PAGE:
Ingram de Umfraville

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Sir Ingram de Umfraville was a Scottish noble who played a particularly chequered role in the Wars of Scottish Independence.

In 1284 he joined with other Scottish noblemen who acknowledged Margaret of Norway as the heir of King Alexander III.[1] Ingram inherited the estates of Ingram Baliol on Baliol's death, being Foston in Leicestershire, Wharrington-upon-Tees in County Durham as well as the barony of Urr in Galloway and Red Castle in Angus. He was one of the ambassadors who established the 'Auld alliance' with France and Scotland in 1295. He was present at the siege of Berwick in 1296 with King Edward I of England and fought on the English side during the Battle of Falkirk in 1298.

Fighting on the side of Scotland he participated in the siege of Stirling Castle in 1299. He was appointed joint Guardian of Scotland on 10 May 1300 together with William Lamberton, Bishop of St Andrews, and John Comyn, Lord of Badenoch. He resigned the next year and was being replaced by John de Soules. He participated in the siege of Lochmaben Castle in September 1301. In 1303 he again became an ambassadors to Paris and upon returning from France in 1304, Ingram had his lands forfeited to King Edward I, who gave them to Sir Henry de Percy. He received his lands back upon Robert the Bruce declaring himself King in 1306.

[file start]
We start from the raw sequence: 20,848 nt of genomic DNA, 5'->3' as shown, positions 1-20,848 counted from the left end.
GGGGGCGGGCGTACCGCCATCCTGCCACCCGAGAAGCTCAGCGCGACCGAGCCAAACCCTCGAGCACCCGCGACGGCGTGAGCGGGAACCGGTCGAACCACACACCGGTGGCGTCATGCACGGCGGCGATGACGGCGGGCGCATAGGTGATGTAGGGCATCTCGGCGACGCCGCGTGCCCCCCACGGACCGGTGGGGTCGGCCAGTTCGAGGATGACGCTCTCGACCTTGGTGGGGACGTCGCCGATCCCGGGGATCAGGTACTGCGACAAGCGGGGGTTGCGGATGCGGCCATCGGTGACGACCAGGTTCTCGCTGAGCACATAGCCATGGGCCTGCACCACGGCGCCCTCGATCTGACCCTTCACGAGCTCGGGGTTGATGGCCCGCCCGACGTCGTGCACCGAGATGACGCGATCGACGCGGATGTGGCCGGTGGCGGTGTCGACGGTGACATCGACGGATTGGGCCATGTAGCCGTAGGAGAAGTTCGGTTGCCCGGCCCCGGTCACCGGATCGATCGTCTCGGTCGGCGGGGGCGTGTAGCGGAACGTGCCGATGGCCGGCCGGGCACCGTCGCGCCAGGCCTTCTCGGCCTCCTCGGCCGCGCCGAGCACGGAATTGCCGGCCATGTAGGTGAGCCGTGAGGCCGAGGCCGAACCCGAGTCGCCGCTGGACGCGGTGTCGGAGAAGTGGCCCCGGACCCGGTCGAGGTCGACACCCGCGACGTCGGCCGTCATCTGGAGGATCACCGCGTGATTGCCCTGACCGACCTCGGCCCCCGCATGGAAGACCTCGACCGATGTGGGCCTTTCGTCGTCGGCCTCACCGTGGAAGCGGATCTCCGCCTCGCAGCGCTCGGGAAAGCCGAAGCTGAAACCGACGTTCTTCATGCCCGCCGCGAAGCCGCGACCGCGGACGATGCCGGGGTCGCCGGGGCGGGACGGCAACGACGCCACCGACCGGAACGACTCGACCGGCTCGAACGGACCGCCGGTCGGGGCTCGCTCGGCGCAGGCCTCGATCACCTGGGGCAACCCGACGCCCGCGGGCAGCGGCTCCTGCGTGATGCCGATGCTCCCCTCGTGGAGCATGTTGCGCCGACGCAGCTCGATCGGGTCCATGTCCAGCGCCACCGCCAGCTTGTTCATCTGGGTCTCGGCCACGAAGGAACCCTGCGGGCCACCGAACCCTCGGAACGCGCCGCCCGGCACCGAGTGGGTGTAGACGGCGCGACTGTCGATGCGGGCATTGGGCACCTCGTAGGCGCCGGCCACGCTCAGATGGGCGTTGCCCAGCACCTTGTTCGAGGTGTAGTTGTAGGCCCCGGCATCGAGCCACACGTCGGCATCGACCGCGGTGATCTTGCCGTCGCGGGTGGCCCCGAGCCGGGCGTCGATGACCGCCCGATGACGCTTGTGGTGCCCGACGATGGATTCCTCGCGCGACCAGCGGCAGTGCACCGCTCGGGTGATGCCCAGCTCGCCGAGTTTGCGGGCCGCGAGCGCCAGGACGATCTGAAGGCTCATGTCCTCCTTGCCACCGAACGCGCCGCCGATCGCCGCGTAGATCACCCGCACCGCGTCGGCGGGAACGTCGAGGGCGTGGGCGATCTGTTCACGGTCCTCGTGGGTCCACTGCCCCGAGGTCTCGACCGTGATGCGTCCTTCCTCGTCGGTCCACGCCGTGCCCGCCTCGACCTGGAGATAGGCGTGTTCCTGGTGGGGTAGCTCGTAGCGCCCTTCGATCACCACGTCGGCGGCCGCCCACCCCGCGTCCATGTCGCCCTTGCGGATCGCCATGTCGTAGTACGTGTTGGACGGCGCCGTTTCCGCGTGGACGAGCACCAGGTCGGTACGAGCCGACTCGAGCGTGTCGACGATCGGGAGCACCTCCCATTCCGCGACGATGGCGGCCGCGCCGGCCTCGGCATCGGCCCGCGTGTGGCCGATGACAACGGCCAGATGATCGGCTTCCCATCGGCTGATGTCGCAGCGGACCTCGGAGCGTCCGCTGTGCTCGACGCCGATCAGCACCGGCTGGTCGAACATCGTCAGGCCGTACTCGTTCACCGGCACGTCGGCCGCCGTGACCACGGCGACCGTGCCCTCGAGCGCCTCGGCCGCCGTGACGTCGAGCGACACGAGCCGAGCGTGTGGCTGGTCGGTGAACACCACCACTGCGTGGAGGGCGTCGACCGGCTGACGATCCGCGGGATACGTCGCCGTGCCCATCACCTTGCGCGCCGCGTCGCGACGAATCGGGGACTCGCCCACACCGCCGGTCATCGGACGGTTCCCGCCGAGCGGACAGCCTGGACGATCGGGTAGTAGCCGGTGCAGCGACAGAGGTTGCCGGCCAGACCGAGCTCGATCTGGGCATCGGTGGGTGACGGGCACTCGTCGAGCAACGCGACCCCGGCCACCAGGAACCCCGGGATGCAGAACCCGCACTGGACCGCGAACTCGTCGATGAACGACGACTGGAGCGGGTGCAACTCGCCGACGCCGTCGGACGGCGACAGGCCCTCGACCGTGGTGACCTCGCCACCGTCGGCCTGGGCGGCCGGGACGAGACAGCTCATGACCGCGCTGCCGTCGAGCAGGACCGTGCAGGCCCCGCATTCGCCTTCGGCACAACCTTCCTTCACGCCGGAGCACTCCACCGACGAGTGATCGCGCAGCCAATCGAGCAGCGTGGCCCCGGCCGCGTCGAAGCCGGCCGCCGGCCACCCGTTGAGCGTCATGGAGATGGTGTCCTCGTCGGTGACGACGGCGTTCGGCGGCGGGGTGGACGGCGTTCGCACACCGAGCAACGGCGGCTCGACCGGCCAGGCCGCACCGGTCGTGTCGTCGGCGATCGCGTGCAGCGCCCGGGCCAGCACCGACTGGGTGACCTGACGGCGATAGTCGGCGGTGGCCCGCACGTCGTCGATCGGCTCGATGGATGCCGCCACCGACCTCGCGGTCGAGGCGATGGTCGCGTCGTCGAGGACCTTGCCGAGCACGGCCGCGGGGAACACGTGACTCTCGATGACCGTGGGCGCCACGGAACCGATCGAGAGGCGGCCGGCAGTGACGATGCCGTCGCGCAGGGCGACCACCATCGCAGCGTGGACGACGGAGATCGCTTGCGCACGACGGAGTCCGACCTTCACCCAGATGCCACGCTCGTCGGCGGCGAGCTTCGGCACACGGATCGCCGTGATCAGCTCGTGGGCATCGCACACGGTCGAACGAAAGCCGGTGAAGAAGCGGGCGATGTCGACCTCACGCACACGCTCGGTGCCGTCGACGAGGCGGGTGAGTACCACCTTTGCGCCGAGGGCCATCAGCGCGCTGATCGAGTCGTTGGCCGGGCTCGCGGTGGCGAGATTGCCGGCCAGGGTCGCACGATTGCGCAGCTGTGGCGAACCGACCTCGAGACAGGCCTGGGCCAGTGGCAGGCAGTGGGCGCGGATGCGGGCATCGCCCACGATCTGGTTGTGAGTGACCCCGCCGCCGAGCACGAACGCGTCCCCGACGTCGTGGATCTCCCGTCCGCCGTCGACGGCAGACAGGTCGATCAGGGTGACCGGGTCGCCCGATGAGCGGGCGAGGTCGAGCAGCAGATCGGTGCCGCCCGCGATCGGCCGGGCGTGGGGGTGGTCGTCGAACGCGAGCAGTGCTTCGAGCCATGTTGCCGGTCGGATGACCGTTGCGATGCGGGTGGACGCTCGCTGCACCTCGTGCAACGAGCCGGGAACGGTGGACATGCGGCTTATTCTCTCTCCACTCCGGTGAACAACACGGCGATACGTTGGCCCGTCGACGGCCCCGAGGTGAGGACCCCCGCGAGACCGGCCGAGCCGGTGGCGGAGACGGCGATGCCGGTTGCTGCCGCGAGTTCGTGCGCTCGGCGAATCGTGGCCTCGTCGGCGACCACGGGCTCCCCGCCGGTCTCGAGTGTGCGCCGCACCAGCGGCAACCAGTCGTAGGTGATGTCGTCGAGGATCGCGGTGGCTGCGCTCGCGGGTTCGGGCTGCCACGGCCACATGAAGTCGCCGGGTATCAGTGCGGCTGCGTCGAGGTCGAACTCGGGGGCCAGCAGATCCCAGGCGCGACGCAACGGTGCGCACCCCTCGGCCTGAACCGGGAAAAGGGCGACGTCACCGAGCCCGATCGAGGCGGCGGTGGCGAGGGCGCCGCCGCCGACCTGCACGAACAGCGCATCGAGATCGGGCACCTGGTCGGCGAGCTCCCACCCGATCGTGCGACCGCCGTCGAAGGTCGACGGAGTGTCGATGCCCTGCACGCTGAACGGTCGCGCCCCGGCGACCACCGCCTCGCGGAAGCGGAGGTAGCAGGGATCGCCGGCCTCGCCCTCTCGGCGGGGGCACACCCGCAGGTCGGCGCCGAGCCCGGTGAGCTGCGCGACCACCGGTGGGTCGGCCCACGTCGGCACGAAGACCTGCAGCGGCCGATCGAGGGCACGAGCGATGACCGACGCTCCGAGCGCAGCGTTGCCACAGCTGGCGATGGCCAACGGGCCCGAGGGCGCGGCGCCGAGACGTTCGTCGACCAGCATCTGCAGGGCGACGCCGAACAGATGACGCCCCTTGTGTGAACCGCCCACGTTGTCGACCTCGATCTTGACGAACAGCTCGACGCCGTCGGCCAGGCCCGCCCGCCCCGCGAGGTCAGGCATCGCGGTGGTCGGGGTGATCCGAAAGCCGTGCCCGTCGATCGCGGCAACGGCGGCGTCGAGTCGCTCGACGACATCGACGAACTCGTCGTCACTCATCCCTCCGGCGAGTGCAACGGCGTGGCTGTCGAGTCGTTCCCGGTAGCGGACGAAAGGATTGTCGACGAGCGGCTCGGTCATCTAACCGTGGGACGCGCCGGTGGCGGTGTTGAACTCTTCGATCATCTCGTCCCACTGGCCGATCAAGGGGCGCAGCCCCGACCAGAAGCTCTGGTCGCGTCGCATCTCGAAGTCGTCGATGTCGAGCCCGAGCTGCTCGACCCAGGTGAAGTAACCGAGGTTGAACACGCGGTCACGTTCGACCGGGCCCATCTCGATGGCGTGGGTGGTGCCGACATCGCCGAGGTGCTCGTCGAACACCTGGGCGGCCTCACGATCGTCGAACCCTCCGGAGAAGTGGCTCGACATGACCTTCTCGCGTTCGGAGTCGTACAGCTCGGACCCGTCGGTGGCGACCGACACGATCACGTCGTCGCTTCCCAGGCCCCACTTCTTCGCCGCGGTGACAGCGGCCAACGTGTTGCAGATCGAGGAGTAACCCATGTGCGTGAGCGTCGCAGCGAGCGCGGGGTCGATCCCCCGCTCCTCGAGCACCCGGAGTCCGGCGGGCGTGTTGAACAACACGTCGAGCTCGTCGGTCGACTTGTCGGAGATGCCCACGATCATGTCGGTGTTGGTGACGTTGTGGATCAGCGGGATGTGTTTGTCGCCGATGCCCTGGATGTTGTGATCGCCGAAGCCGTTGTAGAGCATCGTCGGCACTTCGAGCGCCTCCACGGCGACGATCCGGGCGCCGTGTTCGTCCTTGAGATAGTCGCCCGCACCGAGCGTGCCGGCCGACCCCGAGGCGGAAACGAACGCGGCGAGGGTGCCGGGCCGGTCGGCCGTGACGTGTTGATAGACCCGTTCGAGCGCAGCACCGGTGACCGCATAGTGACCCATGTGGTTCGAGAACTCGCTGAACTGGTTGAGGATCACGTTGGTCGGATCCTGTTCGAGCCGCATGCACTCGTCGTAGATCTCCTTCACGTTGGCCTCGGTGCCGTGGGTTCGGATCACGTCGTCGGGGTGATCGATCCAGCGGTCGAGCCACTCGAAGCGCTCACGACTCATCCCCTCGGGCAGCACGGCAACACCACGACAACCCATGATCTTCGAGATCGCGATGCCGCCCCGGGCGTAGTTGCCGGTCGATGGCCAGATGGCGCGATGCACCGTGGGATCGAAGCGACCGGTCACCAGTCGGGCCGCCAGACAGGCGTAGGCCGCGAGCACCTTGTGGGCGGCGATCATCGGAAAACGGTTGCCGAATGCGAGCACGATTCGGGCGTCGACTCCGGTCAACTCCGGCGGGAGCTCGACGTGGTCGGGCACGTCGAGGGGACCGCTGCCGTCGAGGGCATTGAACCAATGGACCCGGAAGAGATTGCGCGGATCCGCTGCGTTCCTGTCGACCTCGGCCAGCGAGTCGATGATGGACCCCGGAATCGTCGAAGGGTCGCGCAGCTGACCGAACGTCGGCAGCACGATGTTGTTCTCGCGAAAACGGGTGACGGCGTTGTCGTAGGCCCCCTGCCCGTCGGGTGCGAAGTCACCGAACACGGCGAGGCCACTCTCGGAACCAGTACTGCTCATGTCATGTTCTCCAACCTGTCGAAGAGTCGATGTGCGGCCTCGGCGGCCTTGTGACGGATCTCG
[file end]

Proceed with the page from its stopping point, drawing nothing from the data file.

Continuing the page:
Ingram switched sides to the English and in 1307 became one of their commanders in the Carrick and Galloway area and held the Bruce and his small army in the hill country south of the Forth. King Edward II of England made Ingram Guardian of South and West Scotland. Edward Bruce defeated Ingram during the Battle of the River Dee in 1308. He fought on the side of the English at the Battle of Bannockburn in 1314. After the battle Ingram fled the field to Bothwell Castle, where he was captured and later ransomed. Ingram left Scotland in 1320 and settled in his English estates. He had two daughters, Eva and Isabella and a son called Ingram.



  1. ^ Foedera, p228


  • Rymer, Thomas,Foedera Conventiones, Literae et cuiuscunque generis Acta Publica inter Reges Angliae. London. 1745. (Latin) [1]